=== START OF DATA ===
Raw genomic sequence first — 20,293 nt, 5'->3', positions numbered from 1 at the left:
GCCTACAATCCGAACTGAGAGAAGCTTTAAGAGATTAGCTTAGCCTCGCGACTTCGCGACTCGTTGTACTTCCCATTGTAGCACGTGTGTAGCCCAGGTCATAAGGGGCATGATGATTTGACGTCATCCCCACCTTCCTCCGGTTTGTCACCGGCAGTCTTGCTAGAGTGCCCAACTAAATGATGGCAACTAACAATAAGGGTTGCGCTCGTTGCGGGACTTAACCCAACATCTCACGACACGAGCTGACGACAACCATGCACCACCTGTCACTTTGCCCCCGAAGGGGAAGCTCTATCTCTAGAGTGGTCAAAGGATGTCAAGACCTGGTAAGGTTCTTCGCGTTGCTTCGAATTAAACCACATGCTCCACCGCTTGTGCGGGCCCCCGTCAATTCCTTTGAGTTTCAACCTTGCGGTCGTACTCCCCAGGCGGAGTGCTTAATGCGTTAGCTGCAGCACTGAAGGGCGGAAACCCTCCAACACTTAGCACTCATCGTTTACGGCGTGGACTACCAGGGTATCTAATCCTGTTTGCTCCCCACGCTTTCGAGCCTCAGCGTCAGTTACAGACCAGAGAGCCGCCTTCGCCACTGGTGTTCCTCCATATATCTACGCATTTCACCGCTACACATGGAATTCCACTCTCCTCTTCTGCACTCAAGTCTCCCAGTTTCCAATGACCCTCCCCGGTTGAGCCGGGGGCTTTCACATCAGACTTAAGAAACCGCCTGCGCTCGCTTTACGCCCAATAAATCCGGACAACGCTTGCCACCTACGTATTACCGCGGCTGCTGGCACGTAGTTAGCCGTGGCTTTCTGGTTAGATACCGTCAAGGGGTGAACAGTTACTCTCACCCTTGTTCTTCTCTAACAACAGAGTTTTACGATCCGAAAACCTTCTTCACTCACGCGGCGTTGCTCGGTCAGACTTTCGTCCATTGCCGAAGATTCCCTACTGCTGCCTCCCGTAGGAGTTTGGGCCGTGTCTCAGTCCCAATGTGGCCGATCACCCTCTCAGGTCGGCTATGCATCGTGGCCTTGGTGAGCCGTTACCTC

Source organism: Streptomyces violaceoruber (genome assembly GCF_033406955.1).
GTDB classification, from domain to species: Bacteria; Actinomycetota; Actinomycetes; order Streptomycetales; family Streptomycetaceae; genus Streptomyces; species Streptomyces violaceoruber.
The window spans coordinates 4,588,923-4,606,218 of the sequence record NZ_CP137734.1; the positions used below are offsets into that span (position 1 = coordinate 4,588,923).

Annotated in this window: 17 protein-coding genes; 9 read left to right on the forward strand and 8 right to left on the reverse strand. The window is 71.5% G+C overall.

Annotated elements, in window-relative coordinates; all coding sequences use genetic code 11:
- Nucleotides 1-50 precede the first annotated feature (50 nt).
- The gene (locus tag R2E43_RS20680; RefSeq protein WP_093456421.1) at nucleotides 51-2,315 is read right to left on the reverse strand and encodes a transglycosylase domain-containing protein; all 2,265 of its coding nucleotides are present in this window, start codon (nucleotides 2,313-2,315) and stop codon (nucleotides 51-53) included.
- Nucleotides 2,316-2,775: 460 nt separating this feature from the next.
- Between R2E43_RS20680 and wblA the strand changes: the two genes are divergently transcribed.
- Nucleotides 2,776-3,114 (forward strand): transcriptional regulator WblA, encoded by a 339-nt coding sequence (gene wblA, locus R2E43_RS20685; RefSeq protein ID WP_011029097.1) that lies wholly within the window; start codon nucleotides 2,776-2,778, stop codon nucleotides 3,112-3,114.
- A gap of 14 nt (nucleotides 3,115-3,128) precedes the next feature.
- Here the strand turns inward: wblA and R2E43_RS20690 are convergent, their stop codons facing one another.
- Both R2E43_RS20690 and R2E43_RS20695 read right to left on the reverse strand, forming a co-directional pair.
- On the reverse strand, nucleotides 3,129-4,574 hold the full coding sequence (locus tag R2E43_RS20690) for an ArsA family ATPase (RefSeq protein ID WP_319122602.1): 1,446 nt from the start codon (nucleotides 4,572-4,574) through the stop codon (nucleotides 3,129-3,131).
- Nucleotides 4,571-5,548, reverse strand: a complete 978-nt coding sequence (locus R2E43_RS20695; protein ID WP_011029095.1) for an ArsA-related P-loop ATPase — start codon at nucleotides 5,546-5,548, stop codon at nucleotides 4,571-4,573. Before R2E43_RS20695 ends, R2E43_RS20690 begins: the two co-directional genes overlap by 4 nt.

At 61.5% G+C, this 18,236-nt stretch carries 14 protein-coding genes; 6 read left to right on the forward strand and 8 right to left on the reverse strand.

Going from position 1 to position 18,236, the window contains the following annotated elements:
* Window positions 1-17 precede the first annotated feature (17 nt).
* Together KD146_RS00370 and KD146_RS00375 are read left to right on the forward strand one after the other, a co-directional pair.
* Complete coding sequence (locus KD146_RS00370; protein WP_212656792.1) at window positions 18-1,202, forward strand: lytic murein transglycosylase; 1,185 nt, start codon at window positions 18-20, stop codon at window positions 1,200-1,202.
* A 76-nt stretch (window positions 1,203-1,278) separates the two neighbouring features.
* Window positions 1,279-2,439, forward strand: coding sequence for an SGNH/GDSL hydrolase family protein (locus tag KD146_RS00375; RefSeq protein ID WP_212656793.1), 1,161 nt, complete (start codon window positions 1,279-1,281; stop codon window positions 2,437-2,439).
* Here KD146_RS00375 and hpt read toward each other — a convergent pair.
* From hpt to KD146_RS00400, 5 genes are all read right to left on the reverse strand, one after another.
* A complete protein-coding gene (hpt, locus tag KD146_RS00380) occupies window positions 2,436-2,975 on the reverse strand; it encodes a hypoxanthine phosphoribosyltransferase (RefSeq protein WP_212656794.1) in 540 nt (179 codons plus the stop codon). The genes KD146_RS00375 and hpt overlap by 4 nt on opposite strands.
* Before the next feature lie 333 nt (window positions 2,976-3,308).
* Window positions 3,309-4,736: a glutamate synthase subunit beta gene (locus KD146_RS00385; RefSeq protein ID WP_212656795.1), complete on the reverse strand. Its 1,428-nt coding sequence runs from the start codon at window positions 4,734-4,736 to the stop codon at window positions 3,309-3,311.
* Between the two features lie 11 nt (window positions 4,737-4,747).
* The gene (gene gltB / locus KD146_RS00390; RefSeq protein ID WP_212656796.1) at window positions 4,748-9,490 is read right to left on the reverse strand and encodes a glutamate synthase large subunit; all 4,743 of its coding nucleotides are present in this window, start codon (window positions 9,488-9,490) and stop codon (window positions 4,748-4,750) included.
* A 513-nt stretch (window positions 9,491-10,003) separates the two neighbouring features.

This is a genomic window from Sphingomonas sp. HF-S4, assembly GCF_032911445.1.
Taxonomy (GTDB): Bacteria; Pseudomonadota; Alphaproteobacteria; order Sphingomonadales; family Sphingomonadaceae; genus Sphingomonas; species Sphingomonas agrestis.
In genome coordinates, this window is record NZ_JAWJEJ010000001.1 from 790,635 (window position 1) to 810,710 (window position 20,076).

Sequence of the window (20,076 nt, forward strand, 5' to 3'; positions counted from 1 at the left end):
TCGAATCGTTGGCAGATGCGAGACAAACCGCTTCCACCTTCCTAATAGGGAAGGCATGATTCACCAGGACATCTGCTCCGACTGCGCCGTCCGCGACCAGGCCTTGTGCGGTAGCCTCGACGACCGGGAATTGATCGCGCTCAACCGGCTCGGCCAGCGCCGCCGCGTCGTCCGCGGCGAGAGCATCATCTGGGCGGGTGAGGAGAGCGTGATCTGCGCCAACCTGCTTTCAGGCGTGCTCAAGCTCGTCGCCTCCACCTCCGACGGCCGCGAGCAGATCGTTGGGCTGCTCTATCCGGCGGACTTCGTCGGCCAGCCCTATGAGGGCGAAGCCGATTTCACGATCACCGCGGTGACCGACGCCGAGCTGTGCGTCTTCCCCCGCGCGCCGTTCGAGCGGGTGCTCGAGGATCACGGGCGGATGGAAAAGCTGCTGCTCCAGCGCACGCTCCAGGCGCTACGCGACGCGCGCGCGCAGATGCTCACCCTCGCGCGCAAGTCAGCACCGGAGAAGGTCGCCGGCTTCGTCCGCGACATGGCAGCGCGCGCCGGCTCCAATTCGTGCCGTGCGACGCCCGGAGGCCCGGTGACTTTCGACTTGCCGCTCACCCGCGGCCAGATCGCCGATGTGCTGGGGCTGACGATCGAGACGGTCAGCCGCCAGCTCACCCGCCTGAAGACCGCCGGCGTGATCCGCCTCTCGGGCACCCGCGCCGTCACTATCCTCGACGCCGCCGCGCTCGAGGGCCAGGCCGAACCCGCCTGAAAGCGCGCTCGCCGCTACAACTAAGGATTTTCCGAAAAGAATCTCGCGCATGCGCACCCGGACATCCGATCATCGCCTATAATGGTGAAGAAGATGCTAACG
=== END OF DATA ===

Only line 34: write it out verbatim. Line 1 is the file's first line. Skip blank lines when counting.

Taxonomy (GTDB): Bacteria; Pseudomonadota; Alphaproteobacteria; order Sphingomonadales; family Sphingomonadaceae; genus Sphingomonas; species Sphingomonas agrestis.